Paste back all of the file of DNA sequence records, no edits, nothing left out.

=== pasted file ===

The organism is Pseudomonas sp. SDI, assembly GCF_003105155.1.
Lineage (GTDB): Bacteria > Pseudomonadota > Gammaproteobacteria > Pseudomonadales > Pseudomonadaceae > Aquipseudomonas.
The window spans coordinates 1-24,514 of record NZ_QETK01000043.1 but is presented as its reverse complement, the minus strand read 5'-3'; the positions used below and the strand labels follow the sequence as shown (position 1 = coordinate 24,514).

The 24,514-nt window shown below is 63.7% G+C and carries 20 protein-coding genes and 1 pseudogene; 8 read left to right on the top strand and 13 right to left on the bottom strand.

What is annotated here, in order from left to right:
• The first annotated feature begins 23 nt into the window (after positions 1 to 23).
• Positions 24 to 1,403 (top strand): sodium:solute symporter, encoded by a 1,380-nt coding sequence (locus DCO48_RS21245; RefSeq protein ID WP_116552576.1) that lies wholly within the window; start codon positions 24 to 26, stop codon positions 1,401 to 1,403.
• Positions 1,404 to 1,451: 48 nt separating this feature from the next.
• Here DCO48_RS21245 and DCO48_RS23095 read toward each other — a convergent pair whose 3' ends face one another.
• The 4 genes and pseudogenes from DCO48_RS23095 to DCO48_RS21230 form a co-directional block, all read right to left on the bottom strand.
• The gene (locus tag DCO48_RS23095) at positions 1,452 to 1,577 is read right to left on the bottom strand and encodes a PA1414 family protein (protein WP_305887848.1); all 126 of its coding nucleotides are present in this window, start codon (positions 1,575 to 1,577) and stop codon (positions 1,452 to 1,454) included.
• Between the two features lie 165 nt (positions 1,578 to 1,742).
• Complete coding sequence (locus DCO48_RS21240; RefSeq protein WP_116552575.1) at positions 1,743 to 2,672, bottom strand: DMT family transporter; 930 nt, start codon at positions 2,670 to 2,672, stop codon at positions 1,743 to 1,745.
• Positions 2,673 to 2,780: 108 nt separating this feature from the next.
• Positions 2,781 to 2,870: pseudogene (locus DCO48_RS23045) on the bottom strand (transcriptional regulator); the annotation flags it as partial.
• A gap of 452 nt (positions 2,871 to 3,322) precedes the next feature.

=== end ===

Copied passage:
The organism is Pseudomonas sp. SDI, assembly GCF_003105155.1.
Lineage (GTDB): Bacteria > Pseudomonadota > Gammaproteobacteria > Pseudomonadales > Pseudomonadaceae > Aquipseudomonas.
The window spans coordinates 1-24,514 of record NZ_QETK01000043.1 but is presented as its reverse complement, the minus strand read 5'-3'; the positions used below and the strand labels follow the sequence as shown (position 1 = coordinate 24,514).

The 24,514-nt window shown below is 63.7% G+C and carries 20 protein-coding genes and 1 pseudogene; 8 read left to right on the top strand and 13 right to left on the bottom strand.

What is annotated here, in order from left to right:
• The first annotated feature begins 23 nt into the window (after positions 1 to 23).
• Positions 24 to 1,403 (top strand): sodium:solute symporter, encoded by a 1,380-nt coding sequence (locus DCO48_RS21245; RefSeq protein ID WP_116552576.1) that lies wholly within the window; start codon positions 24 to 26, stop codon positions 1,401 to 1,403.
• Positions 1,404 to 1,451: 48 nt separating this feature from the next.
• Here DCO48_RS21245 and DCO48_RS23095 read toward each other — a convergent pair whose 3' ends face one another.
• The 4 genes and pseudogenes from DCO48_RS23095 to DCO48_RS21230 form a co-directional block, all read right to left on the bottom strand.
• The gene (locus tag DCO48_RS23095) at positions 1,452 to 1,577 is read right to left on the bottom strand and encodes a PA1414 family protein (protein WP_305887848.1); all 126 of its coding nucleotides are present in this window, start codon (positions 1,575 to 1,577) and stop codon (positions 1,452 to 1,454) included.
• Between the two features lie 165 nt (positions 1,578 to 1,742).
• Complete coding sequence (locus DCO48_RS21240; RefSeq protein WP_116552575.1) at positions 1,743 to 2,672, bottom strand: DMT family transporter; 930 nt, start codon at positions 2,670 to 2,672, stop codon at positions 1,743 to 1,745.
• Positions 2,673 to 2,780: 108 nt separating this feature from the next.
• Positions 2,781 to 2,870: pseudogene (locus DCO48_RS23045) on the bottom strand (transcriptional regulator); the annotation flags it as partial.
• A gap of 452 nt (positions 2,871 to 3,322) precedes the next feature.